4 comments on “The rise of the domestic bathroom: My childhood in the 60s

  1. In 1973 when I was 28, my husband, 7-months old son, and I flew to London for a month-long vacation. One of the very best highlights was traveling to Beacon Cambourne, Cornwall to see an old family friend that my mother and all of us called Aunt Bessie. Bessie and her husband, who had been a miner, came to Flint, Michigan in the 1920’s to seek a better life. They boarded with my grandparents–my grandmother was born in High Wycombe and had been a traveling companion to a wealthy woman who eventually settled in Montreal, Canada–and stayed until my mother was nine years old. Aunt Bessie was heartbroken at the prospect of leaving my mother, wherein my grandmother promised to bring her to didn’t the summer in five years. True to her word, the two of them failed to England on the Berengaria in 1937….getting there in time to avoid the war. At ant rate, by 1973, Aunt Bessie lived in council housing, living room and separate kitchen-dining area with a huge low sink for food preparation and bathing. On the upper floor, I’m assuming that there were two bedrooms. In the very small garden behind the building, there was esentially an outdoor toilet that flushed. I remember thinking at the time that in the States, an outdoor toilet in public housing would have raised a commotion, although ment of us who have owned rustic hunting camps have had them…basically a wooden seat with body waste going into a deep hole beneath. As an adult I live in a 117 year old house that was built for a bride that I knew when I was a child, and I use the original cast iron claw-foot bathtub.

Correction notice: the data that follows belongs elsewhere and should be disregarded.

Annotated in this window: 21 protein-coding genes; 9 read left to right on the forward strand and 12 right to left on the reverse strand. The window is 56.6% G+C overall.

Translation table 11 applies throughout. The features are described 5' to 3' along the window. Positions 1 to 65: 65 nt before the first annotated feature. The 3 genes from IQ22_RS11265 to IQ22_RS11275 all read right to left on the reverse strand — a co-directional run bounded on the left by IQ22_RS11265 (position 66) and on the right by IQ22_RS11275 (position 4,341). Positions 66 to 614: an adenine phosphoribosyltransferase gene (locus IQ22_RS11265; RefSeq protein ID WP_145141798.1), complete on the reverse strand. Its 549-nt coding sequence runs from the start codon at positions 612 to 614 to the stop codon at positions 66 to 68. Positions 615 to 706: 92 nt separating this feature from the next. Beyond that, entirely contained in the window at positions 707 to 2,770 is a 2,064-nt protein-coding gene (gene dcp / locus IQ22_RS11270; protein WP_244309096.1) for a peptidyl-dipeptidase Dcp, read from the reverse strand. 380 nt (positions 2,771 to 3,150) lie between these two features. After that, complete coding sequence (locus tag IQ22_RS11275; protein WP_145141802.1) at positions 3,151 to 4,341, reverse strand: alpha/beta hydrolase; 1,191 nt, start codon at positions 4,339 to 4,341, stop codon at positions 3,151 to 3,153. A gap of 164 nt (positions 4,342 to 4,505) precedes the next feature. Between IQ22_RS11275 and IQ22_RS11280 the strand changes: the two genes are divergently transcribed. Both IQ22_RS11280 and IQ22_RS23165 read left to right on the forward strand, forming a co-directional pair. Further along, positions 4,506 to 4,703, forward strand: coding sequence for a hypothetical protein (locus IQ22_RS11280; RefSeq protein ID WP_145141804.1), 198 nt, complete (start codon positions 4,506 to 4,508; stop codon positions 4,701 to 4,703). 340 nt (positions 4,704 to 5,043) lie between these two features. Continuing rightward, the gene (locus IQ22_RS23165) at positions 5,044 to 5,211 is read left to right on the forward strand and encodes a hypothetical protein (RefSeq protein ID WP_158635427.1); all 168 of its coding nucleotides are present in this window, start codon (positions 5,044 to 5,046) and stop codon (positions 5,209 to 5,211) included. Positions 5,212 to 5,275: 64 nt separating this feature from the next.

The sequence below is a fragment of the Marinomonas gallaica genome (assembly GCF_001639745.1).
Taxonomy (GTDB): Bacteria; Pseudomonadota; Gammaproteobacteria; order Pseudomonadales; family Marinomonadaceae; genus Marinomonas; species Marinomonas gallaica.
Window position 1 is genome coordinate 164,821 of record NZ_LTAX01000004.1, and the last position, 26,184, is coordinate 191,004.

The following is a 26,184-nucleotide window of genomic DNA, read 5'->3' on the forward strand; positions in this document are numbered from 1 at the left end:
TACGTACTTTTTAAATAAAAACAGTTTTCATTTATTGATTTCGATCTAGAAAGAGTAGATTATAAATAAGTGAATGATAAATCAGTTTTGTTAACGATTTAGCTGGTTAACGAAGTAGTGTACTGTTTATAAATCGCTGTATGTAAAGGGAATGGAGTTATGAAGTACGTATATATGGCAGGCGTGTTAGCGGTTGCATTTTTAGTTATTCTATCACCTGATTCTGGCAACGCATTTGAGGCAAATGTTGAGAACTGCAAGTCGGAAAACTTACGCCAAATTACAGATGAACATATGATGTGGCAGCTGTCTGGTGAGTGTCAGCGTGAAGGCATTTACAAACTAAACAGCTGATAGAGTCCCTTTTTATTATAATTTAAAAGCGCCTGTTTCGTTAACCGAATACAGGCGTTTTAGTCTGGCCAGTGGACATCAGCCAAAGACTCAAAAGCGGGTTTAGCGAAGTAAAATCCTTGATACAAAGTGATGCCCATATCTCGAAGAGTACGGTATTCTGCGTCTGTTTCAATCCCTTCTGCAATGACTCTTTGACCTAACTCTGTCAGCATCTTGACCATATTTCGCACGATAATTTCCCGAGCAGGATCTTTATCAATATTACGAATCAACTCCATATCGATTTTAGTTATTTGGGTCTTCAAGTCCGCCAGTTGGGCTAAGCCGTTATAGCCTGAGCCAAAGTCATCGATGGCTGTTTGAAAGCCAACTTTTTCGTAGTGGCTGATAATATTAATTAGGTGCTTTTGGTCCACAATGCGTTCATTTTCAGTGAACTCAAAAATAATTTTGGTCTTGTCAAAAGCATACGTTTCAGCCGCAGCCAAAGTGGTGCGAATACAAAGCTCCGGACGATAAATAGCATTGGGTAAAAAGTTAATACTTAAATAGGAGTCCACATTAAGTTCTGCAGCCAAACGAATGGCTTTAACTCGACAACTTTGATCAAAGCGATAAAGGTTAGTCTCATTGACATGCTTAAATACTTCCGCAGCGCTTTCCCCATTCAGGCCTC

Liked by 1 person

    • Hi Ellen
      wow thanks for that, it’s very interesting.
      Yes it used to be pretty normal to have an earth-closet, ie going into a hole in the ground, especially in rural areas, but an outdoor loo, with flushing toilet was even more common. When I first got married in 1981 our next door neighbour to our first home had an outdoor loo of the flushing sort, with a slight gap under the door. My cat used to play with the old guy’s belt as he sat on the loo!!!! Those were houses built in the 1890s. But the house where hubby and I live now was built in the 1970s, yet still the downstairs loo is the one that used to be outdoors, just the previous occupants built a proper roof over and extended the back of the house. When we moved in, in 2008, the original old toilet was still there (and it was vile – my daughter and I refused to use it!)
      Strangely, things are moving full circle – composting toilets that rely solely on rainwater or on compost/earth being added are coming back into vogue – especially in countries where water is scarce or unreliable.


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